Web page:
This is God’s final judgment upon all those who throughout their lifetime have totally rejected Him and His offer of salvation, and as is described by the effects and the results of all the judgments during the tribulation period <Rev.16:9> when God is dealing with His people, the Jews, and the nations of the world, there will be a millennial period (a thousand years) after which there will be a resurrection of all the ungodly dead. The Scriptures record the vision of John: “Then I saw a great white throne and him who was seated on it. Earth and sky fled from his presence, and there was no place for them. And I saw the dead, great and small, standing before the throne, and books were opened. Another book was opened, which is the book of life. The dead were judged according to what they had done as recorded in the books. The sea gave up the dead that were in it, and death and Hades gave up the dead that were in them, and each person was judged according to what he had done.” < Rev.20:11-13 (NIV)>; and in this judgment we must understand that the guilty verdict has already been declared and that there is no appeal or withdrawal of this verdict. All who stand before God’s throne at this judgment have already condemned themselves by their actions and motives in the rejection of Jesus Christ and the salvation that he has secured; their names have never been entered in the Book of Life, and the sentence is condemnation to the Lake of fire <Rev.20:15>.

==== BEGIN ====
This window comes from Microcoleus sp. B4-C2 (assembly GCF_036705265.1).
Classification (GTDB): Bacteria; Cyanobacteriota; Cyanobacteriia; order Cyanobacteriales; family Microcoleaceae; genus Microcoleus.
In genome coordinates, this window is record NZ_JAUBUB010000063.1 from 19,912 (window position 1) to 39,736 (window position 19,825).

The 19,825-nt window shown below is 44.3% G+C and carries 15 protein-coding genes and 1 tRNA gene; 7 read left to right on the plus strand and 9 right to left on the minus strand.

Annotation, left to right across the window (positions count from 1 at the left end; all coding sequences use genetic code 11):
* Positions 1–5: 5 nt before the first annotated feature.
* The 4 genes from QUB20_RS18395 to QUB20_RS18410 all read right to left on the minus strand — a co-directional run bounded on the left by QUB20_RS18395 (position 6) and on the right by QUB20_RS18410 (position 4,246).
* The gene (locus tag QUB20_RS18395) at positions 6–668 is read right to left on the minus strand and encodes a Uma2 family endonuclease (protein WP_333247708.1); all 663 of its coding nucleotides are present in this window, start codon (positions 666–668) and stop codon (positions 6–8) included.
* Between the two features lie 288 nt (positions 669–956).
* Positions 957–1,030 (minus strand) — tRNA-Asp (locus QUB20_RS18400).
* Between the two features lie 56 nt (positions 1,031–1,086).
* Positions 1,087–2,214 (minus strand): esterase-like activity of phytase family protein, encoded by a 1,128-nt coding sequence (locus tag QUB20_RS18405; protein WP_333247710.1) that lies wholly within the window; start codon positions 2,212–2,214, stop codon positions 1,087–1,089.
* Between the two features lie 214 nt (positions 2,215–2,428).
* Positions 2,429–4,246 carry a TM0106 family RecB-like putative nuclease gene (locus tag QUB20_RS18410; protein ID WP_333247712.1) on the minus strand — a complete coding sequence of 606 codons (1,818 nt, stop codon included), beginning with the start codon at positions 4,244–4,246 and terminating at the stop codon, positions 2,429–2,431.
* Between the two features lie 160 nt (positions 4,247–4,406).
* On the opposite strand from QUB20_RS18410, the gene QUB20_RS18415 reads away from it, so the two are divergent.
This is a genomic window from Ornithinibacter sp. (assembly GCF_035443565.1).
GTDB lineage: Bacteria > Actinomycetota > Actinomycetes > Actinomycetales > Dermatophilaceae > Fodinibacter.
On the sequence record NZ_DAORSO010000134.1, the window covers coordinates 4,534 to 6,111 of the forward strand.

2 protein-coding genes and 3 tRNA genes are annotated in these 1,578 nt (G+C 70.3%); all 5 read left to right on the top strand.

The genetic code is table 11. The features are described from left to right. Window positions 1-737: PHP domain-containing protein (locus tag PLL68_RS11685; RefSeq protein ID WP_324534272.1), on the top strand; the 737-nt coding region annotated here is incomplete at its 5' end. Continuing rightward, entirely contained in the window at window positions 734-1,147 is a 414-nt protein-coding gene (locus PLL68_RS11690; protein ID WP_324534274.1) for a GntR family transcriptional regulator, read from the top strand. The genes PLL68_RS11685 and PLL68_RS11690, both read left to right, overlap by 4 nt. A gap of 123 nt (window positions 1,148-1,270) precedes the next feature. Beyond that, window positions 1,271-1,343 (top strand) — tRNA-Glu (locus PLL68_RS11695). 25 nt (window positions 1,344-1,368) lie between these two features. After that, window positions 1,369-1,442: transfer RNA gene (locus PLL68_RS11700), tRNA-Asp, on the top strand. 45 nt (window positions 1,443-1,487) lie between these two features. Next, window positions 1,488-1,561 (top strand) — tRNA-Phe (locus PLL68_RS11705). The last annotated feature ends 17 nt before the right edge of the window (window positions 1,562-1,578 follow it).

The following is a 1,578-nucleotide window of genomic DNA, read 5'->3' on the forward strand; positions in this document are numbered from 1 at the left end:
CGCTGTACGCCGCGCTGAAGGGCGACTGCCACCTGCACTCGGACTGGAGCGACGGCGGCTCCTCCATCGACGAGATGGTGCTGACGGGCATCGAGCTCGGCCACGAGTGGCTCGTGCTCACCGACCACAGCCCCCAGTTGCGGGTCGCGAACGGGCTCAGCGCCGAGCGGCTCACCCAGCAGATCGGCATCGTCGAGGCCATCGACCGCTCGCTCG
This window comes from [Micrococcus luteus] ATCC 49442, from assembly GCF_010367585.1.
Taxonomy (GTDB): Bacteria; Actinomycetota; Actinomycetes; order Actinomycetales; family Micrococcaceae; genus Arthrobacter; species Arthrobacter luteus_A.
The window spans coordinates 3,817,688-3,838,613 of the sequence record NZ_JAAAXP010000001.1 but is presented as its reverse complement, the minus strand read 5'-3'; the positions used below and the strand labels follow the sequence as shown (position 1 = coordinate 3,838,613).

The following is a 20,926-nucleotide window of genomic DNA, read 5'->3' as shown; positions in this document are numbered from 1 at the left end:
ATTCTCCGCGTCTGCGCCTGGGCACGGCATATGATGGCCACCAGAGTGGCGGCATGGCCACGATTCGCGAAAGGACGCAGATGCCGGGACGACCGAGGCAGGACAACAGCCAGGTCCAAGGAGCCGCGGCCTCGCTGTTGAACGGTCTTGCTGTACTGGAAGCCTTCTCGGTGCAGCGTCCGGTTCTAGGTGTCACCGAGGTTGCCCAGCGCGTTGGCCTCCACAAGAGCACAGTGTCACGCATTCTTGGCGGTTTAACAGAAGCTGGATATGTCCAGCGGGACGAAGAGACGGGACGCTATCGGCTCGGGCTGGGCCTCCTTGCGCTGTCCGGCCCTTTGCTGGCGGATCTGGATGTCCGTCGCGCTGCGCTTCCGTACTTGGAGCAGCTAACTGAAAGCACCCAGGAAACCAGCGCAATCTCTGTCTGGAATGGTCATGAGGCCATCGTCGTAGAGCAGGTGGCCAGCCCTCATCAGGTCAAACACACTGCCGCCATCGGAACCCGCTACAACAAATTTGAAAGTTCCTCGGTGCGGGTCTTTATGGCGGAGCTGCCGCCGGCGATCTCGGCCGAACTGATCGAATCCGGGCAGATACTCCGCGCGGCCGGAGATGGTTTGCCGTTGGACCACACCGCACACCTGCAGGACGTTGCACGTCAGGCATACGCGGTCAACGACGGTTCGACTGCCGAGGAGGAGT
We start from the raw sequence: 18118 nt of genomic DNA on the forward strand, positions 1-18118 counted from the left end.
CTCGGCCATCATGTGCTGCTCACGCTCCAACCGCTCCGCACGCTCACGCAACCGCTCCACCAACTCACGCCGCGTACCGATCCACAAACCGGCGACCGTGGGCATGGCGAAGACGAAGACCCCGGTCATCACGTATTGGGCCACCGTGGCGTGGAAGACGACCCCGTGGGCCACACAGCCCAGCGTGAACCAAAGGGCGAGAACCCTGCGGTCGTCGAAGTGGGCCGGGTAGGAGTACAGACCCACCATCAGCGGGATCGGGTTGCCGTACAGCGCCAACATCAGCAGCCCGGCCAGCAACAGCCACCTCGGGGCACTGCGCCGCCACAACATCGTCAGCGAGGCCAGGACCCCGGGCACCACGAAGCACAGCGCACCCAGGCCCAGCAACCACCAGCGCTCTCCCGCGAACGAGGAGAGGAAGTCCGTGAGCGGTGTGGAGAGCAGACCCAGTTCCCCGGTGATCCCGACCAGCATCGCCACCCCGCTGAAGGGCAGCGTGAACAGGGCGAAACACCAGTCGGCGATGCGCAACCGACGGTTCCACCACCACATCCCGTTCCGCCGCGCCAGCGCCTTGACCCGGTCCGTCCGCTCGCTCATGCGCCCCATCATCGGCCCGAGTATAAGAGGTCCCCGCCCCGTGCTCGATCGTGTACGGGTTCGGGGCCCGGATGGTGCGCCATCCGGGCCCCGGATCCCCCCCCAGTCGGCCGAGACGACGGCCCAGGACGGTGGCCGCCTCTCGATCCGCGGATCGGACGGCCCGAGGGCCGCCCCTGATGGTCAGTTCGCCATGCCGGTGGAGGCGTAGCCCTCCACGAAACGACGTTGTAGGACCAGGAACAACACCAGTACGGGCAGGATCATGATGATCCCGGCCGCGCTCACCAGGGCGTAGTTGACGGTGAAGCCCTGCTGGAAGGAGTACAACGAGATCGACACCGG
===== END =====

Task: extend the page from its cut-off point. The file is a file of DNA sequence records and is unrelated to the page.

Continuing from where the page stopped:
Therefore, we see in this that God will punish all those that reject Him, and there will be no exceptions <Heb.9:27>, for He has declared that nothing impure, sinful or ungodly will enter His heaven <see Rev.21:8, 27>; and He has given us assurance of this, for He has given all judgment to His Son, Jesus Christ <see Jn.5:22, 27-29>.

Again, we are all faced with a great decision; to which resurrection will I answer Christ’s call, the first <1 Thess.4:16-17>, or the second resurrection where we will face God’s final judgment. Let us hear God’s Word; “…They came to life and reigned with Christ a thousand years. (The rest of the dead did not come to life until the thousand years were ended.) This is the first resurrection. Blessed and holy are those who have part in the first resurrection. The second death has no power over them, but they will be priests of God and of Christ and will reign with him for a thousand years.” <Rev.20:4-6 (NIV)>; the second death is final separation from God for all eternity!